Wednesday, 8 April 2015

Un-American activities

Do you walk on a pavement or a sidewalk, turn on a tap or a faucet, change your baby’s nappy or diaper? Do you write to someone or write someone, look out of the window or look out the window? The latter are interesting, because though less obvious than basic differences of vocab, the American elision of the extra little prepositions so dear to the British can still affect the rhythm of a sentence.

See this blog post, which refers to differences between the American (Grove Press) and British (CBe) editions of the Agota Kristof trilogy. (For the record: the translation of The Notebook by Alan Sheridan, a Londoner, was Americanised for the US edition, then de-Americanised for the CBe edition; The Proof and The Third Lie were brought into English by two other translators, one British and one American, and some local changes were made to the versions published in the US before the CBe texts went to print.)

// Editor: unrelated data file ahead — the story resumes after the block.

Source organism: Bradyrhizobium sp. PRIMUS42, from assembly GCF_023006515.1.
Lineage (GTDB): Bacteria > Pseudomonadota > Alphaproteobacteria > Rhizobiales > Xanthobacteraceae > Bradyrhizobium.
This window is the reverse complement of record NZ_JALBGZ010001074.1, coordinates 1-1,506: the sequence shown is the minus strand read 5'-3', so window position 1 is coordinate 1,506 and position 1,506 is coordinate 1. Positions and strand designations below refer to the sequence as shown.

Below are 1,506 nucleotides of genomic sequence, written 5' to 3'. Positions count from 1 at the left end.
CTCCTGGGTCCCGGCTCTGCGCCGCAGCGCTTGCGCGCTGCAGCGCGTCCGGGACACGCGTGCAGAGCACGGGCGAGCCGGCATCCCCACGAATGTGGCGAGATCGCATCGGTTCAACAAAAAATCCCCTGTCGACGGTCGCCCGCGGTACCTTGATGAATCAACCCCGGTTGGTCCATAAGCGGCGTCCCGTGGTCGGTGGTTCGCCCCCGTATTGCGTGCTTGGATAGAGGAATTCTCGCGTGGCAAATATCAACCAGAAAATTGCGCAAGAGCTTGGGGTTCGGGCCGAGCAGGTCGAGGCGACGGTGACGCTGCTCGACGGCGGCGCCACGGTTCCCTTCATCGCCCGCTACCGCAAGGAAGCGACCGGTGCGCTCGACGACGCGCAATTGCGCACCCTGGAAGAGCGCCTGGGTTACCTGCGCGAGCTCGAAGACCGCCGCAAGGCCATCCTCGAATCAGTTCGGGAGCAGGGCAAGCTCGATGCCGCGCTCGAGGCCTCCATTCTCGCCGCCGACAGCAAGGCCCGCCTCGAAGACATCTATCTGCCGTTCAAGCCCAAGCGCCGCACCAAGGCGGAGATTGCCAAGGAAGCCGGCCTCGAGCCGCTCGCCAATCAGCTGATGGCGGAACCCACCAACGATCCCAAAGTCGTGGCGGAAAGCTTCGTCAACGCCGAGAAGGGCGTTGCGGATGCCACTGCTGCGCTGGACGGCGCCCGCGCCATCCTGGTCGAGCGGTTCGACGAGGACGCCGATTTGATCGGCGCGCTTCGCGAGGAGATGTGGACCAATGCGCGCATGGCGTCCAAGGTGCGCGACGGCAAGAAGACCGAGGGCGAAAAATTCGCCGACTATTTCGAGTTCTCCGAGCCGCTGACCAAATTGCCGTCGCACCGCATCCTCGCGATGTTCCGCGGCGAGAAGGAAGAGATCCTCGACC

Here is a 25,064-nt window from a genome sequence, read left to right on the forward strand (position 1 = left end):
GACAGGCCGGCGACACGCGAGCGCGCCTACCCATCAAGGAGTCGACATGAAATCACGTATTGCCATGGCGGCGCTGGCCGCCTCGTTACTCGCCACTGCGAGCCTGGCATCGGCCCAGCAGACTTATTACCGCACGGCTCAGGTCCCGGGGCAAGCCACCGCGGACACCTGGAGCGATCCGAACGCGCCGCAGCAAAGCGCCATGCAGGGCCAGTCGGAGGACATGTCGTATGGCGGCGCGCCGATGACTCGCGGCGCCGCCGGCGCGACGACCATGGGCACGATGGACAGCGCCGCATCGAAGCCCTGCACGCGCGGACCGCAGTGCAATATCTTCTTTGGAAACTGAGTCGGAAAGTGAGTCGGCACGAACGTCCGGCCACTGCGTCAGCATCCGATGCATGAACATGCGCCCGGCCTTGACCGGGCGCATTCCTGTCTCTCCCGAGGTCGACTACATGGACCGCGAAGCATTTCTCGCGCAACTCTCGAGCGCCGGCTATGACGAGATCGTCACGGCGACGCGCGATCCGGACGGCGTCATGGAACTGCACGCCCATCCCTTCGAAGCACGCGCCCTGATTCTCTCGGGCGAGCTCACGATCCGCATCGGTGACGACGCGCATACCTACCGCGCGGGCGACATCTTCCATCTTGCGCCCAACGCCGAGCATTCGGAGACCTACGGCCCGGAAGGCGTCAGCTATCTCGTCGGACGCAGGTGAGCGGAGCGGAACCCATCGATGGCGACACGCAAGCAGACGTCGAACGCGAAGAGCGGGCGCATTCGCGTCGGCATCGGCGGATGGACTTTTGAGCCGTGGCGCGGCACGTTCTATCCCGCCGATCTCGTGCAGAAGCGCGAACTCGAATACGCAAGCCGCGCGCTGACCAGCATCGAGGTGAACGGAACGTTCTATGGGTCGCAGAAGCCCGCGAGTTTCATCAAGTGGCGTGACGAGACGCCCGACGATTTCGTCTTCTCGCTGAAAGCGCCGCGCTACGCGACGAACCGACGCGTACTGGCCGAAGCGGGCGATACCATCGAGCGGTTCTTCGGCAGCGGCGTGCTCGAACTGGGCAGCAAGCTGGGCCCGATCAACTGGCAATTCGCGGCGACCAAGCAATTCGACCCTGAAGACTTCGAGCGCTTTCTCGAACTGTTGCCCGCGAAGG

Then see this Tim Parks piece (also linked from the blog post referred to), in which he records his tussles with an American copy-editor over not just vocab but how to indicate time and temperature, and units of distance and currency, and the placing of certain words in a sentence, and not beginning a sentence with a number, etc.

The Harry Potter books were, apparently, ‘thoroughly’ Americanised (or -ized) for the US. Do they do this to Ishiguro? (Alan Bennett? Virginia Woolf? Dickens? Would we even think of reverse-doing this to Miranda July, Ben Lerner?) At one point when I was working for Faber I was paid to Anglicise a Paul Auster novel; for a later novel someone decided, sensibly, to just take the US setting, change the prelims a bit, slap a Faber logo on it, and not bother about that split infinitive.